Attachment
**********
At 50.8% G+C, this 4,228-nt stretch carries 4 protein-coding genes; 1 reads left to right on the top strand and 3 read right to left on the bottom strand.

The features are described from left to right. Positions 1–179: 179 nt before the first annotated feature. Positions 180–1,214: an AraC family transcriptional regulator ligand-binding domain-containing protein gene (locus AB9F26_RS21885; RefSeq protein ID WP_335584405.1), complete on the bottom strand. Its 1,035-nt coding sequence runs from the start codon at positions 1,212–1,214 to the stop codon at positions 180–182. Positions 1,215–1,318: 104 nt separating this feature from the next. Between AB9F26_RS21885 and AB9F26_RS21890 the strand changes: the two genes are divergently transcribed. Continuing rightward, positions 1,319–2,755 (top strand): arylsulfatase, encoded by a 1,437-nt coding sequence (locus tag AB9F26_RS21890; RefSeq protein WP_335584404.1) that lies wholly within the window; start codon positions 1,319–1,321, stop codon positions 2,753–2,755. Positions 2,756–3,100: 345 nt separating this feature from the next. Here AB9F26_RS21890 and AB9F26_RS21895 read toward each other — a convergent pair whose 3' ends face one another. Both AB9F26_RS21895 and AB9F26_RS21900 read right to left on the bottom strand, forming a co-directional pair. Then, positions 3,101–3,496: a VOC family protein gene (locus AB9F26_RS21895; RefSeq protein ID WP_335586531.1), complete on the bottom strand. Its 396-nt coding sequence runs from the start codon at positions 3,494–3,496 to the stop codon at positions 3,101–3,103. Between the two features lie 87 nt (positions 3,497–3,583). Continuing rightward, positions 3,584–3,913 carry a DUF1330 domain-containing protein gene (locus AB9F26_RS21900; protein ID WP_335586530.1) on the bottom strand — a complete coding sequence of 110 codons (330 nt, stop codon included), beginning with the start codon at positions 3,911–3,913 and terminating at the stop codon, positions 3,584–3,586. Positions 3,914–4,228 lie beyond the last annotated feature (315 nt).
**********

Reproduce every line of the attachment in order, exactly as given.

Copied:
At 50.8% G+C, this 4,228-nt stretch carries 4 protein-coding genes; 1 reads left to right on the top strand and 3 read right to left on the bottom strand.

The features are described from left to right. Positions 1–179: 179 nt before the first annotated feature. Positions 180–1,214: an AraC family transcriptional regulator ligand-binding domain-containing protein gene (locus AB9F26_RS21885; RefSeq protein ID WP_335584405.1), complete on the bottom strand. Its 1,035-nt coding sequence runs from the start codon at positions 1,212–1,214 to the stop codon at positions 180–182. Positions 1,215–1,318: 104 nt separating this feature from the next. Between AB9F26_RS21885 and AB9F26_RS21890 the strand changes: the two genes are divergently transcribed. Continuing rightward, positions 1,319–2,755 (top strand): arylsulfatase, encoded by a 1,437-nt coding sequence (locus tag AB9F26_RS21890; RefSeq protein WP_335584404.1) that lies wholly within the window; start codon positions 1,319–1,321, stop codon positions 2,753–2,755. Positions 2,756–3,100: 345 nt separating this feature from the next. Here AB9F26_RS21890 and AB9F26_RS21895 read toward each other — a convergent pair whose 3' ends face one another. Both AB9F26_RS21895 and AB9F26_RS21900 read right to left on the bottom strand, forming a co-directional pair. Then, positions 3,101–3,496: a VOC family protein gene (locus AB9F26_RS21895; RefSeq protein ID WP_335586531.1), complete on the bottom strand. Its 396-nt coding sequence runs from the start codon at positions 3,494–3,496 to the stop codon at positions 3,101–3,103. Between the two features lie 87 nt (positions 3,497–3,583). Continuing rightward, positions 3,584–3,913 carry a DUF1330 domain-containing protein gene (locus AB9F26_RS21900; protein ID WP_335586530.1) on the bottom strand — a complete coding sequence of 110 codons (330 nt, stop codon included), beginning with the start codon at positions 3,911–3,913 and terminating at the stop codon, positions 3,584–3,586. Positions 3,914–4,228 lie beyond the last annotated feature (315 nt).